Sentence Improvement is one of the most crucial portions that attract a great concern of the aspirants of teaching exams. Almost every candidate hopes to score as better as he/she can by simply hitting the basic grammar rules. Fundamentals of grammar may or may not be necessary but the tricks and tips should always be done by heart in order to avoid mistakes. The strategies are always better than the knowledge applied. In many teaching exams including CTET, UPTET, Goa TET & HTET etc. English section will have questions based on reading comprehension, sentence formation, synonyms & antonyms, grammatical errors and so on. In which Sentence Improvement is one of the most scoring topics under the English Language sections of teaching exams.
HOW TO SOLVE SENTENCE IMPROVEMENT QUESTIONS:
Keep a Close Watch on the Following Points:
1. Subject-verb Agreement: It is necessary to consider the verb according to the subject. Verbs should always be dependent on the subject or the vice-versa. Like, if the subject is plural then verb should also be plural, and if it is singular, then the given verb will also be singular.
The boys were abandoning the residence where they had been living since 2010 (Plural)
The boy was abandoning the residence where he had been living since 2010 (Singular)
Likewise, other points should always be kept in mind such as collective nouns, confusing pair of words, objective and normative cases etc.
2. Repetition: Sometimes, there is redundancy in the sentence. In other words, the same thing is written twice in a single statement. Most of the times, you can spot such errors easily.
Example: I returned back from Goa. (Incorrect)
I came back from Goa. (Correct)
3. Misplaced Modifiers: One of the most common problems is where to place them. Specifically, modifiers can cause confusion or unintentional humor in a sentence when they are placed too far from the noun they are modifying. For example, consider the following sentence:
- Only Maiden wants pizza
- Maiden wants pizza only
4. Parallelism: What exactly can be parallelism in sentence? Well, it relates to the structure of the sentence. Putting it other ways, the different phrases/words performing the same function should be used in the same format. Example:
Preeti likes to dance, sing and cook. (Correct)
Preeti likes dancing, singing and cooking. (Correct)
Preeti likes to dance, sing and cooking. (Incorrect)
5. Error in diction: A diction error refers to the error in choice of words/phrases. At other times, even some idioms occur in sentences in an incorrect way. Common pair of words and phrases where you may face diction error are:
• affect v/s effect (E.g. the effect of the decision, ..affect the outcome)
• adapt v/s adopt
• argue against v/s argue with
• later v/s latter
• lay v/s lie
• few v/s less (E.g. less water left.., ..few students in class)
6. Wrong Comparisons: Sometimes we end up comparing things which are not logical or equivalent. Like, we have to compare furniture with furniture and persons with persons. You can’t compare a table to a person.
- Ravi is wiser than all men. (Incorrect way)
- Ravi is wiser than all other men. (Correct way- Ravi needs to be excluded from the rest of the same category.)
In the above example, comparative degree is used. But in case of superlative degree, the person/thing compared is included in the rest of the class. E.g. Ravi is the strongest of all men.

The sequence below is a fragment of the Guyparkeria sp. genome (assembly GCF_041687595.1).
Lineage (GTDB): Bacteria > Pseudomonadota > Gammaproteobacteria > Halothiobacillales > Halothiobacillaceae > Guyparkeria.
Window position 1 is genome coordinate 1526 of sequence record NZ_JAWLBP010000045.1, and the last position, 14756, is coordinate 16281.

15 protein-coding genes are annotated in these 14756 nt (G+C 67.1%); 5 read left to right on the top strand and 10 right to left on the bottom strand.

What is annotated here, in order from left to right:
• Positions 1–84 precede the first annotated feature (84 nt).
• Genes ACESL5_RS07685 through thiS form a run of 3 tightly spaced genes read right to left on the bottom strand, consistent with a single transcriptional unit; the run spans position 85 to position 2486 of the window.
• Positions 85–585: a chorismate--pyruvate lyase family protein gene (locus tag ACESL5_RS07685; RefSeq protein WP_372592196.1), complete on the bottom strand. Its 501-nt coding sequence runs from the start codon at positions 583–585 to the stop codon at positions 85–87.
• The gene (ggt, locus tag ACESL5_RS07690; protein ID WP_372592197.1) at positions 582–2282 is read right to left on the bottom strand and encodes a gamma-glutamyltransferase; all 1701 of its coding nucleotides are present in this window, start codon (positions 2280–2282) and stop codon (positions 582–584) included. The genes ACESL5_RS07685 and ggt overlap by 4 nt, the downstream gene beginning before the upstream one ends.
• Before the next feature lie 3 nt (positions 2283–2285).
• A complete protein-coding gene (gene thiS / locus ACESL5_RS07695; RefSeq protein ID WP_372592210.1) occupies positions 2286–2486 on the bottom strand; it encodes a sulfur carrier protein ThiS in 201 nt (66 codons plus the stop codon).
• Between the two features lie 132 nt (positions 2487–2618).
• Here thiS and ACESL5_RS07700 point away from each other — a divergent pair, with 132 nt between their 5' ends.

7. Relative noun and pronoun agreement: Pronoun should always have clear antecedent. If it fails to do so, then it should be replaced by a proper noun. Likewise, in the noun agreement, single person or thing can’t take a plural noun or vice-versa.
Example: It is incorrect to say ‘John and Sarah want to become a doctor’.
The correct sentence is ‘John and Sarah want to become doctors’.
Some Tips to Improve The Proficiency One Should Keep in Mind:
• Analyze the tone of the given statement or sentence. It can be positive, negative, sarcastic, critical or analytical. Keeping in mind the purview of the whole scenario, one can easily spot the incorrect part of the sentence after a deep analysis.
• Use elimination before you do anything. This is the quickest approach one can easily apply to every situation. If you are unable to spot the exact error, eliminate it.
• It is not mandatory that there should always be errors present in the sentence. Often, there are no errors present in the statement and the sentence is grammatically correct. Try to curtail the tendency of always finding the errors and improving it. You can also go for “no correction required” sometimes.
• Of course, the knowledge of fundamental concepts should be there. And obviously, one must be hand in glove with the grammatical rules of Verbal.
Directions: Which of the following phrases (I), (II), and (III) given below each sentence should replace the phrase printed in bold letters to make the sentence grammatically correct? Choose the best option among the five given alternatives that reflect the correct use of phrase in the context of the grammatically correct sentence. If the sentence is correct as it is, mark (e) i.e., “No correction required” as the answer.
Q1. Considering he had played football for only two years, he does it well.
(I) Consider he had played
(II) Considering he has played
(III) Had he considered played
(a) Only (I) is correct
(b) Only (II) is correct
(c) Only (III) is correct
(d) All are correct
Sol. As we read the sentence further, we can easily sum up that the sentence is in present tense. Hence it would be preceded by the present form of tense only i.e. Considering he has played.
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